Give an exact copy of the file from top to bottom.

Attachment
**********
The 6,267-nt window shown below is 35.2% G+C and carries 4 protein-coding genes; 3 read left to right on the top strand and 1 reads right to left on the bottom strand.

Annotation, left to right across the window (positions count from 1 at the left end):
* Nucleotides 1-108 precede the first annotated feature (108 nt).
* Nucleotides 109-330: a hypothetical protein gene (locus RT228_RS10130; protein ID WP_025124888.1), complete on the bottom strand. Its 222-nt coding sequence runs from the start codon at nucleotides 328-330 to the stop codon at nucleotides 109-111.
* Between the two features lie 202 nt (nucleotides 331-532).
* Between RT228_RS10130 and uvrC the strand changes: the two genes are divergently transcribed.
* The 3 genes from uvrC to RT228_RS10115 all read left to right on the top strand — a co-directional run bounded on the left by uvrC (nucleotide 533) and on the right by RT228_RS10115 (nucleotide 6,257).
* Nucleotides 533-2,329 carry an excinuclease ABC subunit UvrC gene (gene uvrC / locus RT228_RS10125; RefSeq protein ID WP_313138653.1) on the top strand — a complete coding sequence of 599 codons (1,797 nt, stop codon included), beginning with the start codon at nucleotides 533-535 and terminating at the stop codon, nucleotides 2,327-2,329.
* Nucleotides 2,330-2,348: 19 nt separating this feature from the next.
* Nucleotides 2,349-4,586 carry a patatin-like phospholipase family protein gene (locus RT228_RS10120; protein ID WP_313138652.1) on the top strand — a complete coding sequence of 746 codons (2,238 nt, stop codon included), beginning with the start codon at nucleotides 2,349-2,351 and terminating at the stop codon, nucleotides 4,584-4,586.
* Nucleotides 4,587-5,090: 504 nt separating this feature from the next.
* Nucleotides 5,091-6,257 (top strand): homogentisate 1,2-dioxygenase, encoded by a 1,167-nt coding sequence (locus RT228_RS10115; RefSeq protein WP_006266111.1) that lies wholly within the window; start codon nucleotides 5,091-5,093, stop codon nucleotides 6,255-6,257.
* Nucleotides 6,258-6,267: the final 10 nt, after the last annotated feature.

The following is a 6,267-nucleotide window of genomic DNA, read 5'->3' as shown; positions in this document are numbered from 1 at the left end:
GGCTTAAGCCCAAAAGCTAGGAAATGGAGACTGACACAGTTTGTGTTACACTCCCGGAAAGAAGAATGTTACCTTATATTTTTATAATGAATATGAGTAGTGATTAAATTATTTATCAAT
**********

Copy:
The 6,267-nt window shown below is 35.2% G+C and carries 4 protein-coding genes; 3 read left to right on the top strand and 1 reads right to left on the bottom strand.

Annotation, left to right across the window (positions count from 1 at the left end):
* Nucleotides 1-108 precede the first annotated feature (108 nt).
* Nucleotides 109-330: a hypothetical protein gene (locus RT228_RS10130; protein ID WP_025124888.1), complete on the bottom strand. Its 222-nt coding sequence runs from the start codon at nucleotides 328-330 to the stop codon at nucleotides 109-111.
* Between the two features lie 202 nt (nucleotides 331-532).
* Between RT228_RS10130 and uvrC the strand changes: the two genes are divergently transcribed.
* The 3 genes from uvrC to RT228_RS10115 all read left to right on the top strand — a co-directional run bounded on the left by uvrC (nucleotide 533) and on the right by RT228_RS10115 (nucleotide 6,257).
* Nucleotides 533-2,329 carry an excinuclease ABC subunit UvrC gene (gene uvrC / locus RT228_RS10125; RefSeq protein ID WP_313138653.1) on the top strand — a complete coding sequence of 599 codons (1,797 nt, stop codon included), beginning with the start codon at nucleotides 533-535 and terminating at the stop codon, nucleotides 2,327-2,329.
* Nucleotides 2,330-2,348: 19 nt separating this feature from the next.
* Nucleotides 2,349-4,586 carry a patatin-like phospholipase family protein gene (locus RT228_RS10120; protein ID WP_313138652.1) on the top strand — a complete coding sequence of 746 codons (2,238 nt, stop codon included), beginning with the start codon at nucleotides 2,349-2,351 and terminating at the stop codon, nucleotides 4,584-4,586.
* Nucleotides 4,587-5,090: 504 nt separating this feature from the next.
* Nucleotides 5,091-6,257 (top strand): homogentisate 1,2-dioxygenase, encoded by a 1,167-nt coding sequence (locus RT228_RS10115; RefSeq protein WP_006266111.1) that lies wholly within the window; start codon nucleotides 5,091-5,093, stop codon nucleotides 6,255-6,257.
* Nucleotides 6,258-6,267: the final 10 nt, after the last annotated feature.

The following is a 6,267-nucleotide window of genomic DNA, read 5'->3' as shown; positions in this document are numbered from 1 at the left end:
GGCTTAAGCCCAAAAGCTAGGAAATGGAGACTGACACAGTTTGTGTTACACTCCCGGAAAGAAGAATGTTACCTTATATTTTTATAATGAATATGAGTAGTGATTAAATTATTTATCAAT